Thursday, 13 December 2012

Feds fund four projects to simplify solar gear designs and predict power output
7 Dec 2012

The US Department of Energy said Friday it will give $29 million to four projects for reducing the costs of installing solar panels and helping utilities figure out how to manage the growing amount of solar electricity that flows into their grids.

The funding is part of an initiative called SunShot, which was launched in early 2011 to make solar electricity cheap to produce and therefore competitive against energy from coal or natural gas power plants. The goal is to cut the production costs of large-scale solar projects to $1 per watt--or about $0.06 per kW-hour-by 2020.

The department plans to dole out up to $21 million over five years to two projects that will create "plug-and-play" solar power producing equipment. The idea is to make it simpler and cheaper for homeowners to buy, install and bring online a system of solar panels, electronic equipment and wires that connect solar panels to the grid-all in one day.

The North Carolina State University ($9.1 million) will work on standardising the designs of the components and the overall solar power system for a home's rooftop. A research center in Cambridge, Mass., called Fraunhofer's Center for Sustainable Energy Systems ($11.7 million) will work on designing cabling that will make it easier for connecting the solar panels to a smart meter and the grid. Fraunhofer also will design a system to allow the solar power equipment to check itself for proper installation and to send its power generation data to the local utility.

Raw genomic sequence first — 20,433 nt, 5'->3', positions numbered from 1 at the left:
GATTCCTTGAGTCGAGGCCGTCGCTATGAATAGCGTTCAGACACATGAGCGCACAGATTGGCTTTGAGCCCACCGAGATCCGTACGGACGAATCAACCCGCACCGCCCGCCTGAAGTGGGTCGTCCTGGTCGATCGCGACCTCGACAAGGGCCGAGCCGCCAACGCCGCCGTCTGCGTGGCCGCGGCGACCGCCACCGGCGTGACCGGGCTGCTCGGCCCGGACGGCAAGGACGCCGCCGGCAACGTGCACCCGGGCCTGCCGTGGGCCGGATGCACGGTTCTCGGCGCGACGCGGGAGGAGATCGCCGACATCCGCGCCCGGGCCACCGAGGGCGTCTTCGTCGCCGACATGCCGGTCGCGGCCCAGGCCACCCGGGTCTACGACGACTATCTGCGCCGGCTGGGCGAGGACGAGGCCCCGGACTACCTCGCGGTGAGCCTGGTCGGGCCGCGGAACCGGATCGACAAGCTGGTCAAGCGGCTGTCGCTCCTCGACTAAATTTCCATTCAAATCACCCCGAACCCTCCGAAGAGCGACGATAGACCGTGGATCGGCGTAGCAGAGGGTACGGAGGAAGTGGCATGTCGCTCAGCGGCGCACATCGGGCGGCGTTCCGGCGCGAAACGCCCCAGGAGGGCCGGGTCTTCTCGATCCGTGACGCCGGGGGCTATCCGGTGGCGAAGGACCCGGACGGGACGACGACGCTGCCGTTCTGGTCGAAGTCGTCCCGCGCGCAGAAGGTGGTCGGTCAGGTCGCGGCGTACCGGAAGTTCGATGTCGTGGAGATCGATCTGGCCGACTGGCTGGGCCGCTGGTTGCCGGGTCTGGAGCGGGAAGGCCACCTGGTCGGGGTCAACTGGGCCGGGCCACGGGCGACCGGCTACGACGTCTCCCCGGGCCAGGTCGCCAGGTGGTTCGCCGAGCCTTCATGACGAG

The energy department will provide up to $8 million to two projects that will create better tools for predicting the amount, timing and location of electricity generation from solar power plants. Currently there are ways for solar power plant owners to crunch numbers to project how much electricity their power plants might generate year after year. But some of the methods aren't sophisticated or they aren't proven, particularly since the U.S, doesn't have many solar power plants that have been operating for decades.

The University Corporation for Atmospheric Research ($4.2 million) in Boulder, Colo., will research the impact of clouds on solar power generation and design short-term forecasting techniques. The IBM Thomas J. Watson Research Center ($3.8 million) in Armonk, N.Y., will use a supercomputer to analyze various forecasting methods and figure out the best ways to predict solar power production.

Being able to forecast solar power production is crucial for maintaining the health of an electric grid. The amount of solar electricity flowing from a power plant can fluctuate, sometimes significantly, depending on the weather and other conditions. At the same time, an electric grid runs smoothly only when there is a balance of supply and demand. Making sure that a surge of solar electricity into the grid-or a big drop off of it-will not disrupt the grid and cause a blackout is a big worry for utilities and electric grid operators.

There are several ways to ensure the grid runs well. Utilities could use a type of natural gas power plants that can turn on and produce power quickly to make up for any shortfall. Using batteries or other equipment to store solar electricity and drawing on the power when needed is another way. The need to engineer energy storage equipment that could work well with solar or wind power plants has prompted many private and public investments in battery and other storage technologies.